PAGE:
"Mermaid's" most interesting addition is the Poet, primarily a character role, superbly interpreted by Guest Artist Hamburg Ballet Principal Riggins. Neumeier here created a complex part in which the Poet/Anderson is both the creator of the story -- constantly checking his book and throwing it away in despair -- and a character in his own narrative. The febrile intensity that Riggins brings to his darting runs and gestural twitches threatens to tear him apart. Putting one hand on his heart, the other on his forehead, he acknowledges the difference between reason and passion but he can't help himself. Finally, he descends -- or rises, depending on your perspective -- into a kind of madness as, again and again, he tries to force Tan onto Helimets. But when he rams the Mermaid into the Wedding Pas de Deux, the resulting trio stumbles into melodrama. Ultimately, it is not clear whether the Poet is trying to save the Prince, the Mermaid or himself. Neumeier, the Romantic, probably would say the ideal over the real.
Flawed as it is, this is a ballet that belongs to Tan. You simply can't take your eyes off her whenever she is on stage, which is for just about all of two and a half hours. She traces her metamorphosis from innocence and youth to ultimate despair with a kind of intensity that approaches pure music. Yes, she has an immensely flexible body that can make her look like a torture victim or squashed insect or disease on Helimet's body but she is equally impressive when wandering Cinderella-like or clowning like Petrouchka. Since Anderson described the Mermaid's feet as hurting "as if walking on needles or sharp knives", I half-expected Neumeier to put her into point shoes after losing her tail. (Somehow inexplicably, she does wear them in the latter part of the ballet) But with her long slender feet naked, Tan looked all the more vulnerable. These also are clearly a ballerina's feet that have felt their share of pain. It's no fault of Tan's, that her Mermaid ultimately tumbles into bathos. Neumeier simply stretched his narrative to the point where it snapped.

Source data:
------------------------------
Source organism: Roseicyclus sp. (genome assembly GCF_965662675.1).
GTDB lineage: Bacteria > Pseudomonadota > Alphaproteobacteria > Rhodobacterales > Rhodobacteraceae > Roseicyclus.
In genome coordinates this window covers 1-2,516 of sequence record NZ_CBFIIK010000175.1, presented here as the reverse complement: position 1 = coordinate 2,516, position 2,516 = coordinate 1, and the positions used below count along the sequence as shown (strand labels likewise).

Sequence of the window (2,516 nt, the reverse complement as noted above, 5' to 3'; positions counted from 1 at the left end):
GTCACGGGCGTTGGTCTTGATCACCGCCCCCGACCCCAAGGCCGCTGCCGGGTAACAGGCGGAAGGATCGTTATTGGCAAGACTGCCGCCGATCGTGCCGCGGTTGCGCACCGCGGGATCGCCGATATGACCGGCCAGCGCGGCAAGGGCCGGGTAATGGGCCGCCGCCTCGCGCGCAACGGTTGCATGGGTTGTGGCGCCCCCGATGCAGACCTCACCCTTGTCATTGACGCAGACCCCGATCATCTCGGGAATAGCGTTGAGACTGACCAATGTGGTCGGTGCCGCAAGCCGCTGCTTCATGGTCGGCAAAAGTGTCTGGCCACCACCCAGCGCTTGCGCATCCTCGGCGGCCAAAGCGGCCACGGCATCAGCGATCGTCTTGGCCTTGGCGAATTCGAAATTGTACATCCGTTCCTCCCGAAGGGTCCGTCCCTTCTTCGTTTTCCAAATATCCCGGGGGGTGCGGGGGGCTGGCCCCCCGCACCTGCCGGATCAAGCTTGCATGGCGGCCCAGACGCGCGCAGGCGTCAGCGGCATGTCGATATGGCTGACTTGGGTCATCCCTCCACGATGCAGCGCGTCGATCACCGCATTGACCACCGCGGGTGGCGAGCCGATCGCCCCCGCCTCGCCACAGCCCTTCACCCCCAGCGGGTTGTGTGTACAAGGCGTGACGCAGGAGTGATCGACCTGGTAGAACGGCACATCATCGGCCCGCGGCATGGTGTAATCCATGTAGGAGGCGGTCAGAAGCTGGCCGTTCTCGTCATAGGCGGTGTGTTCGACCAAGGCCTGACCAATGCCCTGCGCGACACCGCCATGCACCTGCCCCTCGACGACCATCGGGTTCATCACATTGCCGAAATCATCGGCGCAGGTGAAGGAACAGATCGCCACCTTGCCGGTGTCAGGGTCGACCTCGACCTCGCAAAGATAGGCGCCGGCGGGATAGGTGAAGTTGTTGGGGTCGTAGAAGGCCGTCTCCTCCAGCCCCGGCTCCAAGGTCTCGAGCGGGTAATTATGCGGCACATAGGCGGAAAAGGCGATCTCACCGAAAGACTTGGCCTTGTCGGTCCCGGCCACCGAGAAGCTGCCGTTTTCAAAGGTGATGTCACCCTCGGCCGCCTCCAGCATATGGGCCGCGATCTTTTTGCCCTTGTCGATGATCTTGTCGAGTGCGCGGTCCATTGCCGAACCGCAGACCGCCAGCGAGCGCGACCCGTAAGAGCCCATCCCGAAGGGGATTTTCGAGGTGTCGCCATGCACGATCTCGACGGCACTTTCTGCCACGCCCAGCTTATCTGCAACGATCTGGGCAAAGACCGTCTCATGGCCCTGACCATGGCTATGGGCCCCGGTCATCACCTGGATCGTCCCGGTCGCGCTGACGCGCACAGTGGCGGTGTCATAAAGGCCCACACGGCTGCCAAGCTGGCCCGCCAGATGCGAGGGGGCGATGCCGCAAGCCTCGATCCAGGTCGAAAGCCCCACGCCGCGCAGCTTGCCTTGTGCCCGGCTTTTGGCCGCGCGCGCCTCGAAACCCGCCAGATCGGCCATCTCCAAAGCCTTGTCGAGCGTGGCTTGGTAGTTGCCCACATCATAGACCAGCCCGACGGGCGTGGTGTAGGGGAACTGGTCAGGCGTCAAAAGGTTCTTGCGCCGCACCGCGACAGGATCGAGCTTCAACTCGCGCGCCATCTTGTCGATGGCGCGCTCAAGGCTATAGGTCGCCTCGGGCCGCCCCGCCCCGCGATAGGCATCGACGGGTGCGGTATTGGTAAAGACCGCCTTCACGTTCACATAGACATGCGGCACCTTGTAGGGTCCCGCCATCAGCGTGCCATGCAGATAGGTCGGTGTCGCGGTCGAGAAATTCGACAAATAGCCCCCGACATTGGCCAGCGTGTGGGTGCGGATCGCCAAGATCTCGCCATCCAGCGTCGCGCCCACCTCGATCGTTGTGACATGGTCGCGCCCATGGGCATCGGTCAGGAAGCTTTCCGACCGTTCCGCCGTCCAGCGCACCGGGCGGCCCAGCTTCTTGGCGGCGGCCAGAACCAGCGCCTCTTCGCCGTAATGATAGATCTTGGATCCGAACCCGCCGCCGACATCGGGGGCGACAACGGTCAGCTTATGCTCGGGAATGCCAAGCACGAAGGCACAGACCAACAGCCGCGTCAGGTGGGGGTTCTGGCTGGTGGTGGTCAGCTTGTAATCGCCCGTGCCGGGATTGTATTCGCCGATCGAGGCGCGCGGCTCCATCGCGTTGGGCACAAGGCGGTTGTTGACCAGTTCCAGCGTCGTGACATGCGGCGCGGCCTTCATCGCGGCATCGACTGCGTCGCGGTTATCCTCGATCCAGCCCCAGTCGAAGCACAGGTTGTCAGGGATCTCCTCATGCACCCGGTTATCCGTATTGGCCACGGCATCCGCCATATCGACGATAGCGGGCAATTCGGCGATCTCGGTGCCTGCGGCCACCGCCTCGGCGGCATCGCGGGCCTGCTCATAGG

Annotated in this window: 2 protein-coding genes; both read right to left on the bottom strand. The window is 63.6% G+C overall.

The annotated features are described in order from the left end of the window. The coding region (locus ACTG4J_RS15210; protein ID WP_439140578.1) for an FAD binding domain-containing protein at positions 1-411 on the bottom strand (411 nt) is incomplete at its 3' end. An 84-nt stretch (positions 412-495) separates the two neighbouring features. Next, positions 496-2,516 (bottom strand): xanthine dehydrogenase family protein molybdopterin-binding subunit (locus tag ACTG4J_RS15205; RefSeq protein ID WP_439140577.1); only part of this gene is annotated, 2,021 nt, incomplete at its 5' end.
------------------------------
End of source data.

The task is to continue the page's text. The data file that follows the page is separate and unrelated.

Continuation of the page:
Helimets' handsome blond looks and elegant lines made him a good Prince. He dances beautifully these days, and this role gave him an opportunity to show dramatic potential. He plausibly edges toward remembering her in that almost-kiss. But there is also an uncomfortable note of misogyny to his treatment of Tan--kind the way you are with a pet that is fun to have around.
Throughout, SFB dancers performed excellently; if just the choreography had been more involving. Perhaps being drunk wedding guests, squashed into the space of telephone cabin, at least had the charm of novelty. Dores Andre's small solo as one of the bridesmaids showed lovely brio while Frances Chung got a shot at being a (temporarily) unruly wedding guest. A much welcome touch of humor -- serving to introduce Henriette -- was provided by the Nuns' (Elana Altman and Lily Rogers) lesson in proper comportment
Neumeier also signed for costumes and set. His sense for theatrical design is impeccable. What looked like strands of neon light were raised and lowered to create smooth transitions between land and sea. Helimet and Tan's ascent from the bottom of the sea to a beautifully simple beach was made possible by the magic of light. The upside/down boats were amusing little touches even as they created perspectives.
The Theremin (Carolyn Eyck), in conjunction with the violin (Roy Malan) as a leitmotif for the Mermaid was not perhaps exactly original, it was still a nice touch. But overall, Auerbach's score at the most was serviceable; too often it was so overbearing to border the cliche.